Brandon Bass hopes to help young Lakers by being best version of himself

Brandon Bass fields a question during an introductory news conference at the Lakers' training facility in El Segundo.

Brandon Bass fields a question during an introductory news conference at the Lakers’ training facility in El Segundo.

(Marcus Yam / Los Angeles Times)

In July, the Lakers added veteran Brandon Bass in free agency. Now in his 11th season, the 30-year-old hopes to help as both a player and a mentor.

“That’s one way to be a mentor, by holding yourself accountable and having a routine, a routine that has worked for the last 10 years” said Bass. “I feel like the best version of you is going to help someone else.”

The Lakers hope Bass will be a positive influence on second-year forward Julius Randle, a potential cornerstone piece for the future.

Bass learned early in his career with the New Orleans Hornets (now Pelicans) by watching teammates like David West and Chris Paul.

“In the NBA, I think I developed the pick and pop watching David West his first year,” said Bass. “He and Chris Paul, their pick and pop was amazing.”


“When you look around the league and you see the greats, you have to find something in that player that you can take with you,” he continued. “That’s kind of what I want to be [for the Lakers’ younger players].”

Bass has also played with the Dallas Mavericks, Orlando Magic and Boston Celtics.

“For me it was, my first few years in New Orleans, it was the older guys that I played with that taught me how to work hard,” said Bass. “When I got to Dallas, watching Dirk Nowitzki and his detailed approach and how hard he works.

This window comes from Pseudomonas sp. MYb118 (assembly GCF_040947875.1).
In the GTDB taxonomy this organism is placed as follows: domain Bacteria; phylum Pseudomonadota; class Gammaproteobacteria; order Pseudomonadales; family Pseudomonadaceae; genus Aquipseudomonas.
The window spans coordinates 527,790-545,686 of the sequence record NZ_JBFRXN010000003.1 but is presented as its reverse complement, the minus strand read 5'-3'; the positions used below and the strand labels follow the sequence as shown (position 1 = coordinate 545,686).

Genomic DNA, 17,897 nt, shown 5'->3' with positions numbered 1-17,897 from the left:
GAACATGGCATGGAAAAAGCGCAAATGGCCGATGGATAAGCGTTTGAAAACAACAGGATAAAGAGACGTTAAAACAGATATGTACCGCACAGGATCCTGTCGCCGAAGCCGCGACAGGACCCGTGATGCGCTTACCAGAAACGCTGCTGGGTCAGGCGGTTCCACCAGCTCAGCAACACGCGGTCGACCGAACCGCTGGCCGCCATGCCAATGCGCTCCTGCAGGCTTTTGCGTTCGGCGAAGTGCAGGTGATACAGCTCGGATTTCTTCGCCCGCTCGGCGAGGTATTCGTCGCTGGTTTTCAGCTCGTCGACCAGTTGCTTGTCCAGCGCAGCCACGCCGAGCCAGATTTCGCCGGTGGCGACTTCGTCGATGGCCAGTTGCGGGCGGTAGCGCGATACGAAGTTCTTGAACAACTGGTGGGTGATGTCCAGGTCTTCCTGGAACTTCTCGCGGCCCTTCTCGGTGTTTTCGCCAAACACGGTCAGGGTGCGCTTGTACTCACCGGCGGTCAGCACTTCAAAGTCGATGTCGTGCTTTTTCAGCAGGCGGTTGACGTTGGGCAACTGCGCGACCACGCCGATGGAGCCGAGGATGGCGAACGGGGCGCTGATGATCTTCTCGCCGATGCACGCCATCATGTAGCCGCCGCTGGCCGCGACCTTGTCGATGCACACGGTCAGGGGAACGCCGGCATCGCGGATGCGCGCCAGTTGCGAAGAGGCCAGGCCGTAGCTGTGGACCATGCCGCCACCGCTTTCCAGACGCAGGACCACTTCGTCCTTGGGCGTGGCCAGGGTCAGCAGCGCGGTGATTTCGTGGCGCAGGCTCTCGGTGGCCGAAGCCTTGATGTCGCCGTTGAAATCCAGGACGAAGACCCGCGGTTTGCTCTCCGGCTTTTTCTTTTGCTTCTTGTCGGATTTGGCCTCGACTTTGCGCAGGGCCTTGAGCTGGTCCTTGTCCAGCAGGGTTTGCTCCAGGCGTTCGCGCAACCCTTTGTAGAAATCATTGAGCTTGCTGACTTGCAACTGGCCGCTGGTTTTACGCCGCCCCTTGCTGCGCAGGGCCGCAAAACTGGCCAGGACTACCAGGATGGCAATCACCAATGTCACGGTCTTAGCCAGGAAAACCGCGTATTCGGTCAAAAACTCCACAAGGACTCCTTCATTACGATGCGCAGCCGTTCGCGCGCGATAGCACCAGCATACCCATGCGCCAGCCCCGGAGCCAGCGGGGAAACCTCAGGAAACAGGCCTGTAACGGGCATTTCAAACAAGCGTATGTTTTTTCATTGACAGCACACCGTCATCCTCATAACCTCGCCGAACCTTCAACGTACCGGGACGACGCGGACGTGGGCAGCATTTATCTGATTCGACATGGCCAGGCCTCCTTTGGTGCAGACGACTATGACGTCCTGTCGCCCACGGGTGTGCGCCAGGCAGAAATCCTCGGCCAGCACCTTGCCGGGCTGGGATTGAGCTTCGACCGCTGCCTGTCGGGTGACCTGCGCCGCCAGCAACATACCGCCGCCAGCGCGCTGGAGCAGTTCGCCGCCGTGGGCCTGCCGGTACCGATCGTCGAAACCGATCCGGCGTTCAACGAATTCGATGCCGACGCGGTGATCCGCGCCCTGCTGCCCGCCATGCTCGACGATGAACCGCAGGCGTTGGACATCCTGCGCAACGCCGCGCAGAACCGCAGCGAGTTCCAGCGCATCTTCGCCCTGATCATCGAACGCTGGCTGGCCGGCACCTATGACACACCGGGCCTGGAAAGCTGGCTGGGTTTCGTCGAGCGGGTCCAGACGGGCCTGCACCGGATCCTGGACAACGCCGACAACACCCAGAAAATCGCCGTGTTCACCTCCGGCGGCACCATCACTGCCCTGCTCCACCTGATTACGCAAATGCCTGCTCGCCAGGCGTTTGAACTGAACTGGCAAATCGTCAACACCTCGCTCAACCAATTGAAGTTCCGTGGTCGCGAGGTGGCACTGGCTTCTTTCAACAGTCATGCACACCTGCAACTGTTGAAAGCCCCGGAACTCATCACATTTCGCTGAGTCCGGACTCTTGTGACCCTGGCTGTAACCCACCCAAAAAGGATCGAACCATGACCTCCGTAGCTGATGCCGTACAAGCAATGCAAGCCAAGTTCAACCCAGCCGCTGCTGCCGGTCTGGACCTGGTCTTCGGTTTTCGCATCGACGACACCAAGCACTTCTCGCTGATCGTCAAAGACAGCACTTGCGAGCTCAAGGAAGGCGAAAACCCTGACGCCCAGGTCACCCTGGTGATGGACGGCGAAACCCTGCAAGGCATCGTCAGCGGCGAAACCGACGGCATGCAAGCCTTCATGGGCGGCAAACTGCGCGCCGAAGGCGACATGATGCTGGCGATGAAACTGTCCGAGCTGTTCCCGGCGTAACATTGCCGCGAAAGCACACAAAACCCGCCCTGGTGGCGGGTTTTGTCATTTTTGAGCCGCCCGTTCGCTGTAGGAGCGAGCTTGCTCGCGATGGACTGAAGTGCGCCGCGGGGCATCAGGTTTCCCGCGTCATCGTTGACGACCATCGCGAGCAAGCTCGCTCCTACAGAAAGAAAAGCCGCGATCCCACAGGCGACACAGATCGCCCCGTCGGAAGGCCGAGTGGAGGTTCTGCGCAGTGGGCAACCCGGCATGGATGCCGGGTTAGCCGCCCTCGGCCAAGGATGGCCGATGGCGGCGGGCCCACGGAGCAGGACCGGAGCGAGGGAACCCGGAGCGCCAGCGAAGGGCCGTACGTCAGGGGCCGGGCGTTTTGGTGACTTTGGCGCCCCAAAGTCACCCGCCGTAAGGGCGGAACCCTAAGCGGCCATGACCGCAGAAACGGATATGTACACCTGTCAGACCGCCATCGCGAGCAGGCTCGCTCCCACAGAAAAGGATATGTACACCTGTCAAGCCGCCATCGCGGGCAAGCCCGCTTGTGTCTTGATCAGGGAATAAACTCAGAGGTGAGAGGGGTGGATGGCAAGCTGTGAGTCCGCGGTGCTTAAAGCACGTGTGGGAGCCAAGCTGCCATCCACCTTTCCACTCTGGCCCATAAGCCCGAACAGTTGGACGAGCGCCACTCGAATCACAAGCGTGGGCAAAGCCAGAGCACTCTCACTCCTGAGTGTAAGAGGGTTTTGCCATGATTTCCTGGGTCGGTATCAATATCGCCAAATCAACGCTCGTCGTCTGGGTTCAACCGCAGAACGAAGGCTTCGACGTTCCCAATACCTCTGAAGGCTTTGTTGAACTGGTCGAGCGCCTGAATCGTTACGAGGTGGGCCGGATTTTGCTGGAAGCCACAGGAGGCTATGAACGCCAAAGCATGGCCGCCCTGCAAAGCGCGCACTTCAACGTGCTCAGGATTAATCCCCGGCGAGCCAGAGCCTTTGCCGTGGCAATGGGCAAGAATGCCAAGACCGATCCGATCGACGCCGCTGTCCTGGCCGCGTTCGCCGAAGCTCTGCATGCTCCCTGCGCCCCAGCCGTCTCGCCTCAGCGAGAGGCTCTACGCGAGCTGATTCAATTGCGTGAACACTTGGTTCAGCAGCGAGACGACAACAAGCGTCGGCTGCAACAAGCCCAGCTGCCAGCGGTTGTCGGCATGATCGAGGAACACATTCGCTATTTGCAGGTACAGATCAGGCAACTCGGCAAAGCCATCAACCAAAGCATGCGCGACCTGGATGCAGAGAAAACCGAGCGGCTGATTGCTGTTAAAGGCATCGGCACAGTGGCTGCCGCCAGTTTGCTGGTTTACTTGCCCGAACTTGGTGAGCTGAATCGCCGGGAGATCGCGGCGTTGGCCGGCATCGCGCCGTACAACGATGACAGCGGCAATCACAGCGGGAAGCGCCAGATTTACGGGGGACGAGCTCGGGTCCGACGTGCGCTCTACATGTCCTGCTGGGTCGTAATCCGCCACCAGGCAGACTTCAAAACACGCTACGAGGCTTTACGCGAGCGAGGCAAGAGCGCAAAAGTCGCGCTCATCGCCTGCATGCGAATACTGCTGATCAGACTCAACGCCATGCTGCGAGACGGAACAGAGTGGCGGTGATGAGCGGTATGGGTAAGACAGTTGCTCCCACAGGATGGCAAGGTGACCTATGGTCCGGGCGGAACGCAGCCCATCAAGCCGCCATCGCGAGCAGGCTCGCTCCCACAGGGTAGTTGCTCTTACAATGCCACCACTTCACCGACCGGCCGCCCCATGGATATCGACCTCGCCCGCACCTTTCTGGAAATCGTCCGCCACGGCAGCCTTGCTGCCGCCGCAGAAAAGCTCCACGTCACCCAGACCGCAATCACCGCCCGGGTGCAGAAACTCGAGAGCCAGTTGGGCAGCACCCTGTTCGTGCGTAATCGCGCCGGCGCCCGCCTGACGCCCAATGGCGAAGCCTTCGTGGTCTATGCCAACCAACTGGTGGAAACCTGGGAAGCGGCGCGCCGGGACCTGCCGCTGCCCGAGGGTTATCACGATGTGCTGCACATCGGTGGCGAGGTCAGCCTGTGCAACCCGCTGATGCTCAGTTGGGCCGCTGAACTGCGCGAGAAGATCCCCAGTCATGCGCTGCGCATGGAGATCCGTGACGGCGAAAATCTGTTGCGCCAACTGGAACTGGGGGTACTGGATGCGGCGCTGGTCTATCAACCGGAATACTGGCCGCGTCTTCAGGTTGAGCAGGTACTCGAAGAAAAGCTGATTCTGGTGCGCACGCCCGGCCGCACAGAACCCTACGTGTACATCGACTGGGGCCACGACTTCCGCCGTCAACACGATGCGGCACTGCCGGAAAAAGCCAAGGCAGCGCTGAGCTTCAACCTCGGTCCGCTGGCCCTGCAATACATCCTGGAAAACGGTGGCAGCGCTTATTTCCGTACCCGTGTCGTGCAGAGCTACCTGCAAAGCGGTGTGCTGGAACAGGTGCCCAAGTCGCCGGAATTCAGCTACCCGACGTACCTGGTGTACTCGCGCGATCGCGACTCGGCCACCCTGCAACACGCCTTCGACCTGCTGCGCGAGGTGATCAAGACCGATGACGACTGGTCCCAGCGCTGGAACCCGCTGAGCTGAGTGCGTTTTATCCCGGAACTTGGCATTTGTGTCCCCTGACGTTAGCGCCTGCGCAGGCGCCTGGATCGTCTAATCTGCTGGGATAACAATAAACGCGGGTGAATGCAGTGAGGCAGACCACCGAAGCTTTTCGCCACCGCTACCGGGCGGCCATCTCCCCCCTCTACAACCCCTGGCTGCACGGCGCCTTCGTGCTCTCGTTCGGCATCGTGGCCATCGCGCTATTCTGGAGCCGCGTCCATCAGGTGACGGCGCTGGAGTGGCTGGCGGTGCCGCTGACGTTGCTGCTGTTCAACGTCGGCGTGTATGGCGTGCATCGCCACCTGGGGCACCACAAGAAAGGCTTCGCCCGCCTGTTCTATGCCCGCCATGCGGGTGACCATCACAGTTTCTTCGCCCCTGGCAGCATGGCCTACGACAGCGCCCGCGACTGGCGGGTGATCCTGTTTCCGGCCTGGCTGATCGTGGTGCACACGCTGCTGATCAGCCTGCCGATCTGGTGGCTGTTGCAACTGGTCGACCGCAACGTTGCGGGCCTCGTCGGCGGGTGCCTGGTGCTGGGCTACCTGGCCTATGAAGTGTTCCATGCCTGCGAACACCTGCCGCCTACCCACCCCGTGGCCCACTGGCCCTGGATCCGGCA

“When I got to Boston, it was [Kevin Garnett] and his routine and the things he did every day, not matter what. Those experiences, you can’t pay for.”

Bass also played alongside former Laker Dwight Howard in Orlando, but didn’t mention the center when listing his influences.

He also played for Coach Byron Scott in New Orleans.

“Coach Scott was someone who inspired me to continue to work hard, to be the player I am today,” said Bass. “My first two years I didn’t play much, so he was very motivating to me, letting me know how hard I have to work to be a pro.”

Over his career, Bass has averaged 9.1 points and 4.7 rebounds while shooting 49.3% from the field. He doesn’t shoot the three-ball, or rack up steals and blocks, but he can hit his free throws (82.8% career).

Bass is a role player -- it remains to be seen exactly how Scott chooses to use him on the Lakers, be it as starter or reserve.

“My whole thing is to thrive and help this team, whatever that is, I just want to thrive and help the team,” said Bass.

He’s also relatively soft spoken.

“Sometimes I can be vocal as well but I want to lead by example,” he said. “The crazy thing is, I didn’t have long, drawn-out talks with [my mentors]. It was all from me just observing. ... When I had questions, I went up to them and asked them.”

The Lakers need Randle to develop into an impact player. Bass is on the roster, along with Metta World Peace, to help that along.

Bass can still contribute on the floor, but if he can help teach Randle how to work like a successful 10-year veteran in the league, he’s well worth his $3-million salary for the coming season.

Email Eric Pincus at and follow him on Twitter @EricPincus.